A Closer Look At Root Canals
While root canals are often the only procedure that can save a damaged or dying tooth, they are rarely regarded for their heroic abilities. Instead, root canal therapy is commonly perceived as one of the most dreaded dental procedures. To ensure you don’t buy into this misconception, we’d like to better educate you about this important endodontic procedure.
If you only learn one fact about root canals, know that they are not painful. In fact, patients more often report that their root canal procedure was completely pain-free or even relaxing. With the use of modern dental anesthetics and sedation dentistry, root canals can feel much like getting a filling. It’s nothing to fear!
Next, you should understand just how beneficial root canal therapy can be towards your current pain as well as your future smile. The most common reasons for needing a root canal is a badly cracked or damaged tooth, a deep cavity, an abscess, or trauma from repetitive dental procedures. In all of these cases, the tooth can be very painful or sensitive, as the inner tooth pulp and/or root (where nerves reside) have become irritated or infected. Without a root canal, the tooth could eventually die from lack of nutrients, and it could certainly become unbearably painful in the process. Some patients experience facial swelling due to an abscess that forms when an infected tooth is not treated with RCT. A root canal can save your natural tooth and immediately take you out of pain!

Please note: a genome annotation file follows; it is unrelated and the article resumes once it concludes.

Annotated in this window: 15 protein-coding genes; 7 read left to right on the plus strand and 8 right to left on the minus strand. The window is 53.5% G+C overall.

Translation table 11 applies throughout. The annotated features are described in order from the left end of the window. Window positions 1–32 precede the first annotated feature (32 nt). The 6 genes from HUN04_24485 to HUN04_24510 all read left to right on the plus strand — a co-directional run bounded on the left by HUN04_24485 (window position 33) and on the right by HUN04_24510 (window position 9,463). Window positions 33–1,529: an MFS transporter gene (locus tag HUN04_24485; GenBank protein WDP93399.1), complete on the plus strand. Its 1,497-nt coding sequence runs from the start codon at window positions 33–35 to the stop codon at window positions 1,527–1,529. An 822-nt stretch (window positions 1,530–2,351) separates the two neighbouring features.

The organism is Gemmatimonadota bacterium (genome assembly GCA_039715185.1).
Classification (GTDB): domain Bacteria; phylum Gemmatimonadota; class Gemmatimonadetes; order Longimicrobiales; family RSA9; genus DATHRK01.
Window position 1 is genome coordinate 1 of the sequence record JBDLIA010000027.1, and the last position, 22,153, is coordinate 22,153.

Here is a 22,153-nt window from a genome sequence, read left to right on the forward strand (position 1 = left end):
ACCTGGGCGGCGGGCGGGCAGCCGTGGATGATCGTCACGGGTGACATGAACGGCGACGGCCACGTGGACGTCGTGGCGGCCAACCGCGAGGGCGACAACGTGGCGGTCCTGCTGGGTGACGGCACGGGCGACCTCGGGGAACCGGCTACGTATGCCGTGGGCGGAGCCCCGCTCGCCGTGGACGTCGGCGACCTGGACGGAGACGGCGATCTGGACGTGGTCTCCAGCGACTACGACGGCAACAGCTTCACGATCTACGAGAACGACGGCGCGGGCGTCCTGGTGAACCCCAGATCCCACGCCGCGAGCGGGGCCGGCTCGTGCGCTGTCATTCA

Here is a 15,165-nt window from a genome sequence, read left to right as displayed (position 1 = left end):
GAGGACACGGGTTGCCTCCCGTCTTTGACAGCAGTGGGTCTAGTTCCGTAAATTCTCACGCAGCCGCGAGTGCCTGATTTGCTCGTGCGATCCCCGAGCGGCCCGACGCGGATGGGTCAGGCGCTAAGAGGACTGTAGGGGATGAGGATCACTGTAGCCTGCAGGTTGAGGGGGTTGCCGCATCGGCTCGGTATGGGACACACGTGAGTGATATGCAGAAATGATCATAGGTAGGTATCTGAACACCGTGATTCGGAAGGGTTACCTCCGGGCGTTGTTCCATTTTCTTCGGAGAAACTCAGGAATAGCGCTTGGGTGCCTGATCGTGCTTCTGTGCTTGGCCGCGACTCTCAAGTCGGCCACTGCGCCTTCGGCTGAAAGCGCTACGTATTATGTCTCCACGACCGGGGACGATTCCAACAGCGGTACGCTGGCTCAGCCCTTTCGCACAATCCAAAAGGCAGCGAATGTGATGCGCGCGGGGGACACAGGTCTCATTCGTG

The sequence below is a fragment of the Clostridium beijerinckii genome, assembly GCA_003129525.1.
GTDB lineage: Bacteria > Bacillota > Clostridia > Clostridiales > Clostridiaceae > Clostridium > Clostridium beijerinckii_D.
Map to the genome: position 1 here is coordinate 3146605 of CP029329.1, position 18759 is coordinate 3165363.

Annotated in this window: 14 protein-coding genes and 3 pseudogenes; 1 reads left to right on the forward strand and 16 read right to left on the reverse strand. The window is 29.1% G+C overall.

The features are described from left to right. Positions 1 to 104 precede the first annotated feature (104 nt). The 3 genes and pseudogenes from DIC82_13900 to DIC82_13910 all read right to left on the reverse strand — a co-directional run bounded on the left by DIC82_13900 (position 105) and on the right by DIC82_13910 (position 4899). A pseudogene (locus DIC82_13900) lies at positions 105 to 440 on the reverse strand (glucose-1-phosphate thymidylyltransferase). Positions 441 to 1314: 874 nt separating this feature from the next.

What actually happens during a root canal? Your dentist will make a tiny hole in the top of your tooth. Next, we will insert a dental file through the hold and into the tooth canal. This creates a pathway to get to the infected tooth root, where fluid and bacteria have accumulated. A suction tool is used to extract the harmful fluid and the unhealthy tooth pulp. This essentially empties the inside of the tooth.
To ensure the tooth is properly restored in strength as well as protected from future infection, the tooth is then filled with a special material called gutta percha. In many cases, the tooth will need additional restoration to the external surfaces. Therefore, the placement of a custom crown typically proceeds the root canal procedure.
It is important to follow your dentist’s instructions on proper care when you get home. You may be prescribed antibiotics to keep the infection away. New advancements in dental science show a promise to use nanodiamonds in root canal therapy. According to a UCLA study, diamonds may significantly decrease the chance of residual infection after a root canal when used as a filling material along with the gutta percha. More studies and evidence is underway!
If you still have questions or concerns about your upcoming root canal, we want to address them. Call Gilreath Dental Associates today.
Posted on behalf of Dr. Paul Gilreath IV, Gilreath Dental Associates